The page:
1. Richard, there are plenty of good homestays in Alibag and around, and I have written about some in my previous blogs on Alibag. Please check. If you still need more details, please send me a mail.

      Delete
  21. Nice to read the views of a travellers visiting my Korlai village. I visit atleast once a year and climb the fort almost every year. We have our "Doris"cottage, in the Portuguese village :) Beautiful pictures. There was a " 3 single-rooms" lodge at the Korlai bus - stop but I am not sure if it functional now.

    ReplyDelete

Post a Comment

Thanks so much for stopping by. Please leave a comment for me so that I will know you have been here....

Popular posts from this blog

The Havelis of Bikaner - A Photo Post

The lanes are narrow , twisting and turning amidst buildings old and new. Crumbling old structures with intricate workmanship stand side by side with art deco buildings, and more modern constructions, which follow no particular style. Autos, bicycles, motorcycles and vans rush past, blowing their horns as loudly as possible, while cows saunter past peacefully, completely unaffected by the noise. In the midst of all this chaos, children play by the side, and women go about their chores, as we explore these by-lanes of Bikaner, and its beautiful Havelis. Facade of one of the Rampuria Havelis

The Elephanta Caves

The Elephanta Caves , located on Elephanta Island, or Gharapuri, about 11 Km off the coast of the Gateway of India, Mumbai, are a UNESCO World Heritage Site. A visit to these caves, excavated probably in the 6 th century CE, is awe-inspiring, and also thought-provoking. Over the years, I have visited the caves a number of times, and also attended a number of talks by experts in the fields of art, history and archaeology on the caves. Together, they help me understand these caves, their art, and the people they were created for, just a little bit better. Every new visit, every new talk, every new article I read about the caves, fleshes out the image of what the island and the caves would have been like, at their peak. I last wrote about the caves on this blog, in 2011, almost exactly 11 years ago. Since then, my understanding of the caves has, I would like to think, marginally improved. Hence this attempt to write a new and updated post, trying to bring to life, the caves of Elephan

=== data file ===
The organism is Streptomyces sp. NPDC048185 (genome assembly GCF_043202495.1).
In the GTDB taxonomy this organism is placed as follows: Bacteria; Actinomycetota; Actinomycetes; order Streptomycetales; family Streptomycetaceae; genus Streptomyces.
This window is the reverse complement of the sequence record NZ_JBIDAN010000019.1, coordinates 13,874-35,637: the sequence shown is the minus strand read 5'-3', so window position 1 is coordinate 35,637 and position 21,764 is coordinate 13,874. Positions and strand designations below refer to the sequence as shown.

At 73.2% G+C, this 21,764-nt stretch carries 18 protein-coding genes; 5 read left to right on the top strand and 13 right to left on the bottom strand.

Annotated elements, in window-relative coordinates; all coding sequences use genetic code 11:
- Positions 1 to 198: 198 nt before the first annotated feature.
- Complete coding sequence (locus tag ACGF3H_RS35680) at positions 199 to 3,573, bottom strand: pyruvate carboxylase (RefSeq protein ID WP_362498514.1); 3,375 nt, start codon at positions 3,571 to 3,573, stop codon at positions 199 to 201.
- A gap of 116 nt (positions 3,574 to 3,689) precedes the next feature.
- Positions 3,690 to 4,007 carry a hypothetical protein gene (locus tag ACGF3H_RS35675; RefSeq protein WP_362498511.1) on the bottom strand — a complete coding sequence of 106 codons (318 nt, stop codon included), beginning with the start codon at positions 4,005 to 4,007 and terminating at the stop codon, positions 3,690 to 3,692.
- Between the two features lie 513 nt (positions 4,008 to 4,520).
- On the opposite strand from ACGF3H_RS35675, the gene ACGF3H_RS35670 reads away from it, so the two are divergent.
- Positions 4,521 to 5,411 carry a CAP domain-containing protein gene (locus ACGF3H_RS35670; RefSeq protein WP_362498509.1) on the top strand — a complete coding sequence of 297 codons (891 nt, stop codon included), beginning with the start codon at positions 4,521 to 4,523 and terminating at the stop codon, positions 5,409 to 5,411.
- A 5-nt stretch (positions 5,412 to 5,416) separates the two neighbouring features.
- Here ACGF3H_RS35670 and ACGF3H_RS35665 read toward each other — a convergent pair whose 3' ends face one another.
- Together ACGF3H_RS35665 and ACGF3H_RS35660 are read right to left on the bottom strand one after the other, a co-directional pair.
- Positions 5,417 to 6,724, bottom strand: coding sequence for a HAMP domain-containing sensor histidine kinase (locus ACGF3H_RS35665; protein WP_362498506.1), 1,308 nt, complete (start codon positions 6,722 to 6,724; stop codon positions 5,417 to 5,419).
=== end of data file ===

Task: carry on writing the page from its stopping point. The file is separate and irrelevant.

Gokarna Part II – The Five Lingams

We continued our Gokarna trip by visiting four other Shiva temples in the vicinity, all connected to the same story of Gokarna. The story of Gokarna mentions the Mahabaleshwara Lingam as the one brought from Kailas by Ravana, and kept at this place on the ground by Ganesha. (See my earlier post- Gokarna – Pilgrimage and Pleasure). However, the story does not end here. It is believed that, in his anger, Ravana flung aside the materials which covered the lingam- the casket, its lid, the string around the lingam, and the cloth covering it. All these items became lingams as soon as they touched the ground. These four lingams, along with the main Mahabaleshwara lingam are collectively called the ‘ Panchalingams’ . These are: Mahabaleshwara – the main lingam Sajjeshwar – the casket carrying the lingam. This temple is about 35 Kms from Karwar, and is a 2 hour drive from Gokarna. Dhareshwar – the string covering the lingam. This temple is on NH17, about 45 Kms south of Gokarna. Gunavantesh